The students are in there, therefore, when I arrive - in the case of the classes of mixed nationality, which in many ways are the most interesting to observe (although, because of the international students, by far the most difficult to teach), the Thai students will be seated in a little group on one side, and the Chinese on the other. Or, in the case of the latter, because they live to push the limits, hurriedly and damply, on account of their freshness from the shower (I'm thinking of a morning class), trying to get in their seats and get organised. They still look at me a bit nervously because they know that, having had my morning coffee, I am going to want to talk to them, and there is still that lingering anxiety that they're not going to understand what I am going to say, and that I will persist with the process of making them figure it out (which is a vast improvement on being afraid of the situation where they don't know where to begin figuring out what I was talking about) - while I talk with them, and become befuddled in my organisation of the equipment, because it is difficult to concentrate on two things at once, they very kindly help me get the plugs in the right places and everything turned on, and if not enjoy then at least give a little of their own input into the conversation. The Thais, while their marks are usually not the best in the class, are much better at conversation than the Chinese - they are more confident, and give much more creative input than the latter, as well as are really the only ones that ask me questions, and that give other prompts to continue the discussion (another point of interest here, I mean, is that they are the ones progressing most rapidly in terms of their reflexivity to situations, and the depth of their response).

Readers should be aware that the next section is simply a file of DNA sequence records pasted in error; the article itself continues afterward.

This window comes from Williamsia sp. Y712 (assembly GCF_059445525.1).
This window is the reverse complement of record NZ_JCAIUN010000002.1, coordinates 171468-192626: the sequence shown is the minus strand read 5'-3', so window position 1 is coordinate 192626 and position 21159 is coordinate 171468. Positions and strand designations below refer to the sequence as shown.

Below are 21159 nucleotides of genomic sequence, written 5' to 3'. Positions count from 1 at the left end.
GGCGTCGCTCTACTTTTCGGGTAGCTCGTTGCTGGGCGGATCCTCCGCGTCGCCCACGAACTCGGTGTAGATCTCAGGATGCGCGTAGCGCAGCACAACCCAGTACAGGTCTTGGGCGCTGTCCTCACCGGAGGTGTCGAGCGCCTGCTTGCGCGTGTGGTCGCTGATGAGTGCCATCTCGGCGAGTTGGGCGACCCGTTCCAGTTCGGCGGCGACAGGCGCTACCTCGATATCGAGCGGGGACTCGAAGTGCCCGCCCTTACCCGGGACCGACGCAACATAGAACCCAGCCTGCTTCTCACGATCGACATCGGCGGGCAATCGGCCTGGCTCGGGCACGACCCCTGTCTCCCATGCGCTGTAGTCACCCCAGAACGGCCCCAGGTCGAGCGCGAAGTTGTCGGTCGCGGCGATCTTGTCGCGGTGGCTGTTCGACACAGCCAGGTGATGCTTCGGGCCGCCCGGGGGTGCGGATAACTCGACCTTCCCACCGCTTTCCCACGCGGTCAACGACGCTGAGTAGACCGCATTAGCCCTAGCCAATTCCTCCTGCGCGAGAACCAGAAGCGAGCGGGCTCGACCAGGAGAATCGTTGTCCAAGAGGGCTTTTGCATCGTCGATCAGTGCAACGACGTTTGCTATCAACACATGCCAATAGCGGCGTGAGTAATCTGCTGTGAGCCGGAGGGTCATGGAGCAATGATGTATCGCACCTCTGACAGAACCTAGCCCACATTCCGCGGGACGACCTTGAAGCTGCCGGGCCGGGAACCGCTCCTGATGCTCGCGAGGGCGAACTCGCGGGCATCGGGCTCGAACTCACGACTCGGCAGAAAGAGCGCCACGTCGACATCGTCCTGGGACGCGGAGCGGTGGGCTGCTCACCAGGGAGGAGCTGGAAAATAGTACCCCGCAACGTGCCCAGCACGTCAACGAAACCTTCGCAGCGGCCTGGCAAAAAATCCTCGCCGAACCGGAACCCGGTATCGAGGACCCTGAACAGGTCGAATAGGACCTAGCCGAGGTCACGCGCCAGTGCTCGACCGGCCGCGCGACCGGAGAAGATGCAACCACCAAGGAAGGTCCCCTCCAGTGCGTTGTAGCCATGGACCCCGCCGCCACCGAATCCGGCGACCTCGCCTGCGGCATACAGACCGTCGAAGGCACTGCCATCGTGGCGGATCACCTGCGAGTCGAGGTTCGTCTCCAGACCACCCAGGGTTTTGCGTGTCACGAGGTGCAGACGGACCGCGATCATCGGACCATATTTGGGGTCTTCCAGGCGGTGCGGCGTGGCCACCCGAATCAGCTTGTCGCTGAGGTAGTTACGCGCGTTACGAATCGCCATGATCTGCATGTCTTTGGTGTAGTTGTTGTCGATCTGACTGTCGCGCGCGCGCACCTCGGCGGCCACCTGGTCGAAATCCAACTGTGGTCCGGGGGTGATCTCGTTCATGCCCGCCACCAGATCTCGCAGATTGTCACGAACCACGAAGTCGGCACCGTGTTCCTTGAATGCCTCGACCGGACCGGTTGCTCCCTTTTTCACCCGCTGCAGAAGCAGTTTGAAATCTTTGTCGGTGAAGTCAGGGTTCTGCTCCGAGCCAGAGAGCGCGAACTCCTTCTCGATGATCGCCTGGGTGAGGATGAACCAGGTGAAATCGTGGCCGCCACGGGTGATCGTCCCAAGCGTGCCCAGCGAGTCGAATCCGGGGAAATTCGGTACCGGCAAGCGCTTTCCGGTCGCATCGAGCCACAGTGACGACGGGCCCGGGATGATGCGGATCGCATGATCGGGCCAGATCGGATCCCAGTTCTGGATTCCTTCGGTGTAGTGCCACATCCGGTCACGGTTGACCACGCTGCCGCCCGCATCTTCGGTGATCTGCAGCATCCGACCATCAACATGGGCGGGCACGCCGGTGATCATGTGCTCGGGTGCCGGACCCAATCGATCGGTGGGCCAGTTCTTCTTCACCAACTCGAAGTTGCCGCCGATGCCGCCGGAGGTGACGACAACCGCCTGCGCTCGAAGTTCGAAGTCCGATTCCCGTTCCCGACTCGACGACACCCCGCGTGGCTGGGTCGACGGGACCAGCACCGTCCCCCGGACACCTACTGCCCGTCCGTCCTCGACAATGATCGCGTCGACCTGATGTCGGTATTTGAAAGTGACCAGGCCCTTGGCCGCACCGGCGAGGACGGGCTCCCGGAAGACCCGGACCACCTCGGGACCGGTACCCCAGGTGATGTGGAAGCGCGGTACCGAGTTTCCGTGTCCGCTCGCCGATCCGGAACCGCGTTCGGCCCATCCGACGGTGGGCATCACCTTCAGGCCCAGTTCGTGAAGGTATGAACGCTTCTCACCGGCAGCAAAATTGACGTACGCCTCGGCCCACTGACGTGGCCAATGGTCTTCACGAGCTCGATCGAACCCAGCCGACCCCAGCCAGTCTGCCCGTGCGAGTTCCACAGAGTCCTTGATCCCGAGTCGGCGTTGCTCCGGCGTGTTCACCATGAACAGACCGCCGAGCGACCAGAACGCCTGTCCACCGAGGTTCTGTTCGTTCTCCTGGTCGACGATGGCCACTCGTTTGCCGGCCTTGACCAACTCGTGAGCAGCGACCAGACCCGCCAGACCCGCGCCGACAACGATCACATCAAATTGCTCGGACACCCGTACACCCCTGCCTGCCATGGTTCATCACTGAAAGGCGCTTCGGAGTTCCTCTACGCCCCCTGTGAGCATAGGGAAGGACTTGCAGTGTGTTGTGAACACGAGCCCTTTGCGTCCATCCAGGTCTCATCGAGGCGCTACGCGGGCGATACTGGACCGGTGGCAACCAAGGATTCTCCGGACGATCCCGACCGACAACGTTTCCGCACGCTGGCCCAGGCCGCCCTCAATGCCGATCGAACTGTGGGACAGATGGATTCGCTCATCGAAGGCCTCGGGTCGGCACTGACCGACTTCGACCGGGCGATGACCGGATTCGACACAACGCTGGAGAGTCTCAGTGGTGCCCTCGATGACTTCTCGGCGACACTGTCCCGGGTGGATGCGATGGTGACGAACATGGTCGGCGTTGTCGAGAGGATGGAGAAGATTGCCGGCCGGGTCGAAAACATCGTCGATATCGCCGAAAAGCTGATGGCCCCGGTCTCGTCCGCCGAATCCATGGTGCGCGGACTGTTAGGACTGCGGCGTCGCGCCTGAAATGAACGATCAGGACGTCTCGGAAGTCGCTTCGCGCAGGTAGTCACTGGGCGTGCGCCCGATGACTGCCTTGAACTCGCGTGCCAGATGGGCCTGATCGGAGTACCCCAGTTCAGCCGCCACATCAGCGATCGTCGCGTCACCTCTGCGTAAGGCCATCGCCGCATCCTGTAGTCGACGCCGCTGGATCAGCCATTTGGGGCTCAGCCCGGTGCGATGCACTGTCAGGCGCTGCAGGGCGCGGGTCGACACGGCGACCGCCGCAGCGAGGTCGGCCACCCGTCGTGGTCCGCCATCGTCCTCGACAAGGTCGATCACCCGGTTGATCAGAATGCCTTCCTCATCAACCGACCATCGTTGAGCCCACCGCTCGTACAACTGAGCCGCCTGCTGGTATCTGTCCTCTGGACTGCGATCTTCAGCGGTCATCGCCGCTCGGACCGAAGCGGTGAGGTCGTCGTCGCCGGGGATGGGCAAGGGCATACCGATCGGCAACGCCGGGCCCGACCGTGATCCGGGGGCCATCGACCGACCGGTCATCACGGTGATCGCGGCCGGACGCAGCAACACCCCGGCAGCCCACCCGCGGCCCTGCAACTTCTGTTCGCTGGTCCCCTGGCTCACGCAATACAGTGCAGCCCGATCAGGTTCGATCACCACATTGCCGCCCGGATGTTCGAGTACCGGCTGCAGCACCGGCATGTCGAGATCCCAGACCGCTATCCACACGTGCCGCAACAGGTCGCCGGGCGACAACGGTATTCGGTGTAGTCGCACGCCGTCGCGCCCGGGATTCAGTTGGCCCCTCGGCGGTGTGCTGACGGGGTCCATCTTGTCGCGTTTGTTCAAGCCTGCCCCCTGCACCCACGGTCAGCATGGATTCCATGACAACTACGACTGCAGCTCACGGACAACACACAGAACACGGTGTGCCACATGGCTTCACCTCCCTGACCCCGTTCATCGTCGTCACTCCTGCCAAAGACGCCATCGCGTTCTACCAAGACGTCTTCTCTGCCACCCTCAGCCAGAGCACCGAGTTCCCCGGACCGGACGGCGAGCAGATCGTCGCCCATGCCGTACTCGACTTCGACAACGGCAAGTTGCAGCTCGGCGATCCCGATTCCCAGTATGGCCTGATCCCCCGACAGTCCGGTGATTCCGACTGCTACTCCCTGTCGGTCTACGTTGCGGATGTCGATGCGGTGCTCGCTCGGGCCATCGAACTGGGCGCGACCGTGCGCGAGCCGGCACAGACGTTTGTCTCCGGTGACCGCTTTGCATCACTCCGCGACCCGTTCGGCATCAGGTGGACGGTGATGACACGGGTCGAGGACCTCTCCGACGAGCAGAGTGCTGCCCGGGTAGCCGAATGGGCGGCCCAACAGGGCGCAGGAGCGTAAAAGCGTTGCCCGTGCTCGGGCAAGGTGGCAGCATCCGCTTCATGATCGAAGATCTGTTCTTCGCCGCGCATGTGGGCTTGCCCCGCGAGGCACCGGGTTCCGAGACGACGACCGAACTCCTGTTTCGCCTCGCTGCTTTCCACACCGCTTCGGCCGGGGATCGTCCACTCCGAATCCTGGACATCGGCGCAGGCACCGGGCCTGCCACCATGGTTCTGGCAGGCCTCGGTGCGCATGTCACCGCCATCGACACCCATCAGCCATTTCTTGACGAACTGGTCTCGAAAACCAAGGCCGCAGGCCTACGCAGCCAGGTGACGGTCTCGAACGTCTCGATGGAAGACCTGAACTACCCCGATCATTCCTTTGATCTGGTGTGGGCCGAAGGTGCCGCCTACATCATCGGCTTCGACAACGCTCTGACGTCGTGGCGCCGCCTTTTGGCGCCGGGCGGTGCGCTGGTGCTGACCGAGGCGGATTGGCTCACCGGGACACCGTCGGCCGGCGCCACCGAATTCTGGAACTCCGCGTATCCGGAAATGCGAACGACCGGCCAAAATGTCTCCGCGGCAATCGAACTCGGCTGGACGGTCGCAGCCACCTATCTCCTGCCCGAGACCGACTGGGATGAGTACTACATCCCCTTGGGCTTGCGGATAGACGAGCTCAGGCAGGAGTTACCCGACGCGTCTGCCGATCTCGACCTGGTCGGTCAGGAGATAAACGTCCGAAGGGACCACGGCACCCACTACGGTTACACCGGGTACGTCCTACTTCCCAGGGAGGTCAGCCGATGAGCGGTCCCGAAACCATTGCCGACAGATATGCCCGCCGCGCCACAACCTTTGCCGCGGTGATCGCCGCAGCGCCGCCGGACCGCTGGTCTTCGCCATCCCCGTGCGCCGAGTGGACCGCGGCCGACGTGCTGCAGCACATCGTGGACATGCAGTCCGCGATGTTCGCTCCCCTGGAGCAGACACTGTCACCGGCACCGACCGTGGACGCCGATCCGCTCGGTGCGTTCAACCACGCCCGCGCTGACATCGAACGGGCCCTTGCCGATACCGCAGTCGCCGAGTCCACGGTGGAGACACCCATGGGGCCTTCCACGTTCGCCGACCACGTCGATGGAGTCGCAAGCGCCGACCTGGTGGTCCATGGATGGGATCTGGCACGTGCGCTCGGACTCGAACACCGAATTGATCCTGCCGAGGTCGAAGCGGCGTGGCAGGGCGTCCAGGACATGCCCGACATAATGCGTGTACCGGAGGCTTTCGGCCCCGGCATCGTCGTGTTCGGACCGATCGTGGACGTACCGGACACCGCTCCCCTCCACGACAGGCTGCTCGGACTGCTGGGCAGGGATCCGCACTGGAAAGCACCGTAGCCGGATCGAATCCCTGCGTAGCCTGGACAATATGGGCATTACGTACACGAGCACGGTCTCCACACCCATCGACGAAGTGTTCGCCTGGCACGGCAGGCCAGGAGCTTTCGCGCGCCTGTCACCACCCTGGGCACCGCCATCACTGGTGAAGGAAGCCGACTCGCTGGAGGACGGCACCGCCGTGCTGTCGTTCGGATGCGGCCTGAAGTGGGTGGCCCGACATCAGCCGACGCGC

In other words, after a relentless crusade to make this chitter chatter a part of the before class routine, as engaged teachers and students who are juggling interesting stuff, and who are on the lookouts for things in the broader world that bear relation to it - after innumerable awkward lockups on the behalf of the students, whose panic in the face of this normal exposure to language, and whose inability to understand and respond made the act far more of a torment than anything like a light-hearted prelude to lessons - now the students are fully speaking English. They became competent at dealing with the situation, and now for me this kind of communication serves the primary purpose for which it is intended - it is interesting for me to discuss things with my students before our respective roles become more formal, they're nice people, and they have a lot of interesting things to tell me. What was, I will repeat, horribly awkward and difficult initially has become kind of comfortable, and our relationship has benefitted - they feel more involved with my lessons, because they can see that I wasn't trying to get them to speak to force them to speak before it starts (laying on the pressure right from the word go), I was saying stuff that was genuinely, dare I say it again, ‘human'. Perhaps I could draw a comparison here with my own experiences in Thailand, people were always saying things to me unsolicited in the shops, and at the ATM machine and so forth, and before I could understand what they were saying I wondered what their problem was, why they couldn't just mind their own business - it was a fundamental realisation to me, as I accompany my non-Thai speaking wife through Thailand, to see that in fact Thai people go out of their way on many occasions to tell you something really helpful, like how you have to queue up, or get a ticket or so forth, in a really practical way (they're really empathic in the way they know what's going to be an obstacle for you). When I saw the full purpose and meaning of what they were doing, I mean, my anxiety turned to appreciation, because I suddenly saw how they were just doing normal, and indeed very friendly things - henceforth I felt comfortable with it. The point is, anyway, the students have a bit of a chat with me before the class, and this is all now very pleasant.